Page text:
The statute of limitations on debt in Alaska limits creditors and debt collectors from collecting a debt after a specific time period. Once the statute has expired the debt becomes legally uncollectible. Creditors and debt collectors may still pursue payment but you cannot legally be sued over it.
In recent years, aggressive debt collectors have begun trying to enforce debts that are barred by the statute of limitations. Any debt collector who threatens to sue for an unpaid debt that is beyond the statute of limitation is in violation of the Fair Debt Collection Practices Act.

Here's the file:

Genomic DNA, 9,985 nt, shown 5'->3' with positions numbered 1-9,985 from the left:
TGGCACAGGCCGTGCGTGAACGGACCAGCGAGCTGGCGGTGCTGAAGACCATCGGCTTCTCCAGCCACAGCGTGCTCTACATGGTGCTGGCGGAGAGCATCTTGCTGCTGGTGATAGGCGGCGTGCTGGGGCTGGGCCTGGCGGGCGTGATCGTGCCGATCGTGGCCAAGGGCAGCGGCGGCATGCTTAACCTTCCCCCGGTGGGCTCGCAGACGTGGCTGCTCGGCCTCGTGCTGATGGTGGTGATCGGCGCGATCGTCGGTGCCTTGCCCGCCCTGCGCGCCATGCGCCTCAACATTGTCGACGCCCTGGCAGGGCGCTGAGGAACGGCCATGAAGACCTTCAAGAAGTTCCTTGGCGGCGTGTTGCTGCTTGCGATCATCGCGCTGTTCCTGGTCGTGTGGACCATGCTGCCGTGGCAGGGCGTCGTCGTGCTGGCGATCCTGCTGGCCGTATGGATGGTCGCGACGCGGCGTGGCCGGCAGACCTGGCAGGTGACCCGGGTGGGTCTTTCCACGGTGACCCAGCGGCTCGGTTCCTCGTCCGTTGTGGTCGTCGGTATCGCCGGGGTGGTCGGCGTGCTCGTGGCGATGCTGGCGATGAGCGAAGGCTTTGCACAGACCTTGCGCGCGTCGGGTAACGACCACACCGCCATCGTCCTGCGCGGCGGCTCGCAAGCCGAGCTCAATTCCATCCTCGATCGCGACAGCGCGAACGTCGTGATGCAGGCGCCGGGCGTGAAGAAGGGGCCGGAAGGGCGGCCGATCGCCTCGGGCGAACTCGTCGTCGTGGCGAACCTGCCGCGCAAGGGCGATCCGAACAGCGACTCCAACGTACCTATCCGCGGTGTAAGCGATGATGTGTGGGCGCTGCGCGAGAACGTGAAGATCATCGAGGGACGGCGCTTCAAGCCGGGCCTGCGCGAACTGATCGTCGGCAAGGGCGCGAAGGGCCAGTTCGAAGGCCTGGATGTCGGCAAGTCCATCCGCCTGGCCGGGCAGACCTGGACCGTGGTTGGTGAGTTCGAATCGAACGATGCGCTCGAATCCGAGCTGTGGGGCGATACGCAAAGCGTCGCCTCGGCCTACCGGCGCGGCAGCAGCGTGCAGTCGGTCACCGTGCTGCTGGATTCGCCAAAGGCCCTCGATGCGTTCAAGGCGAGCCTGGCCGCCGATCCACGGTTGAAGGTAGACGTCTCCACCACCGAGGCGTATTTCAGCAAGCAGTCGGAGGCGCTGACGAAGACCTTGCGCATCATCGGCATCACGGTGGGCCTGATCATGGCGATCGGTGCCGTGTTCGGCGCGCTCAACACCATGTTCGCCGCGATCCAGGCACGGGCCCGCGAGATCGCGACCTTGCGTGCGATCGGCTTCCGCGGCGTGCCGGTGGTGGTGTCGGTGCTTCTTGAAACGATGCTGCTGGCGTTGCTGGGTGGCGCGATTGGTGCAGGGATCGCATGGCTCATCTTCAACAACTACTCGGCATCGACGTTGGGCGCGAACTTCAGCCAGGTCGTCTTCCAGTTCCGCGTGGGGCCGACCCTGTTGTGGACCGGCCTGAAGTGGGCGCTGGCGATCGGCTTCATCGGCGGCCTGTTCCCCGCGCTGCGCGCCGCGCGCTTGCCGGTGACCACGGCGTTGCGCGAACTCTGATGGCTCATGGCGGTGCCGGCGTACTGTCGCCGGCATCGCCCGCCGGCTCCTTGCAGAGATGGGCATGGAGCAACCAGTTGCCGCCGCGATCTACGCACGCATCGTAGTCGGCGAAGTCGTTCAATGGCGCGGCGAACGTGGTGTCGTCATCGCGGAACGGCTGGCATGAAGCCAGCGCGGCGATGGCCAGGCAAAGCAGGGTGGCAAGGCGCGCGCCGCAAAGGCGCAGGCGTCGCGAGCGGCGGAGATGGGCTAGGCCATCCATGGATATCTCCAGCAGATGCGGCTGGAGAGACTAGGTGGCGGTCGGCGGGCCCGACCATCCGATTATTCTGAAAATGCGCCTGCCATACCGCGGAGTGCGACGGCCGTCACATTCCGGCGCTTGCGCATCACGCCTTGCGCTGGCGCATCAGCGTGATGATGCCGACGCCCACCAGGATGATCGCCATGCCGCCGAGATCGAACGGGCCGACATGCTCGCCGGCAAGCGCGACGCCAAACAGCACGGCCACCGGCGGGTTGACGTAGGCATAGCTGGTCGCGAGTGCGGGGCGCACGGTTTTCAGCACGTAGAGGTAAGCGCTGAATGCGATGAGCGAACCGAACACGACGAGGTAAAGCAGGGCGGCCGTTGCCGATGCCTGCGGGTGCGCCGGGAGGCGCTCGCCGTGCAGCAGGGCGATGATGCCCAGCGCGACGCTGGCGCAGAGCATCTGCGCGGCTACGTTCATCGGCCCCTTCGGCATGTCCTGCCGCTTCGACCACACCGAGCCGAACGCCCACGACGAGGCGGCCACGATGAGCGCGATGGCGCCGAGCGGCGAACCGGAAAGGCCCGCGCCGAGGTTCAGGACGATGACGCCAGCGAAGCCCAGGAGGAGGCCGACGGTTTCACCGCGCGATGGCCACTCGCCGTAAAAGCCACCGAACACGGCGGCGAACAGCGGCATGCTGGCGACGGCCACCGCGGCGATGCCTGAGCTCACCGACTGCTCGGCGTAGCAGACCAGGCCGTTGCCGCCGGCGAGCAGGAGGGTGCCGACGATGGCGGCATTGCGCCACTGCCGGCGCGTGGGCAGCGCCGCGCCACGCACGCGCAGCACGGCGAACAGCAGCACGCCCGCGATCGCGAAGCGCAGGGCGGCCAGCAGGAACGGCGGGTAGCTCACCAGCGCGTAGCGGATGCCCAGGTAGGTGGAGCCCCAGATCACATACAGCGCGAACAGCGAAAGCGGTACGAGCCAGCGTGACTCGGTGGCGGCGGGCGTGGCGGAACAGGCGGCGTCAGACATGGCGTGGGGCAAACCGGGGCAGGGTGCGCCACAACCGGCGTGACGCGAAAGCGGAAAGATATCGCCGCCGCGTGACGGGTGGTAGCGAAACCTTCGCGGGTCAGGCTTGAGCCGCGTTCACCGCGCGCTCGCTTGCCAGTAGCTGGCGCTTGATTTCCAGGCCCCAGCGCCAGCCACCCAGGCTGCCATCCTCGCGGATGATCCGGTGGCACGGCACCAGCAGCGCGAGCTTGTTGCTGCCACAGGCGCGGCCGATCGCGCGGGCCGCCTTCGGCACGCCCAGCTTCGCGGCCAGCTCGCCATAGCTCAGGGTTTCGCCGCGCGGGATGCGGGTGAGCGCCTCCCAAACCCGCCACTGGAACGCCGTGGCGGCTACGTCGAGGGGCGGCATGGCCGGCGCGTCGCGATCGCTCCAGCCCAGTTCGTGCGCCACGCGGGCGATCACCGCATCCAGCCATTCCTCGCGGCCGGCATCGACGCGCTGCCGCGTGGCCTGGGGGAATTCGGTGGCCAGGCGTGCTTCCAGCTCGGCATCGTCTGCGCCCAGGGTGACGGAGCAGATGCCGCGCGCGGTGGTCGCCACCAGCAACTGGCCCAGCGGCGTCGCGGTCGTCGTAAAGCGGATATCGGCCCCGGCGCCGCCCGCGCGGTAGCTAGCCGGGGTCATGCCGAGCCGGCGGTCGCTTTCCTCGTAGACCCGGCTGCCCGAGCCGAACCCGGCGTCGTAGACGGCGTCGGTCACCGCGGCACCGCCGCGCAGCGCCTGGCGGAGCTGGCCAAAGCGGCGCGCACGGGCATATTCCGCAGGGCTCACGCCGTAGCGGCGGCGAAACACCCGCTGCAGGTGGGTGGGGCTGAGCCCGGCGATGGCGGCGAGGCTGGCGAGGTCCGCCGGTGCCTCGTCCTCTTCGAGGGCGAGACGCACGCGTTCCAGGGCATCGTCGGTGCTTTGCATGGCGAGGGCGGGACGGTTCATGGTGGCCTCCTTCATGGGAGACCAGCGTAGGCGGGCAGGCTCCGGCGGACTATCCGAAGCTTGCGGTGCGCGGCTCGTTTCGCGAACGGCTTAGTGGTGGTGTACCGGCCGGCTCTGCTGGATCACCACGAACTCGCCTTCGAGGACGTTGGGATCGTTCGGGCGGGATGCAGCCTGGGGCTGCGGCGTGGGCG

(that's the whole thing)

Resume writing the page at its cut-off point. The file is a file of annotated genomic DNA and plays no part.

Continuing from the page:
Some debt collectors attempt to trick consumers into reaffirming debts so that the statute of limitations begins anew. Keep in mind that making a payment, acknowledging you owe the debt or making a written promise to pay the debt might renew the statute of limitations. Be careful when speaking with creditors and debt collectors about old debt because they are aware you have no legal obligation to pay debt that is beyond the statute of limitations. *Disclaimer: The information was accurate as of the date it was published here. But check your State’s Statutes directly to ensure up-to-date information.
Oral Contract: 6 years
Written Contract: 3 years
Promissory Note: 3 years
Open-Ended Accounts (including credit cards): 3 years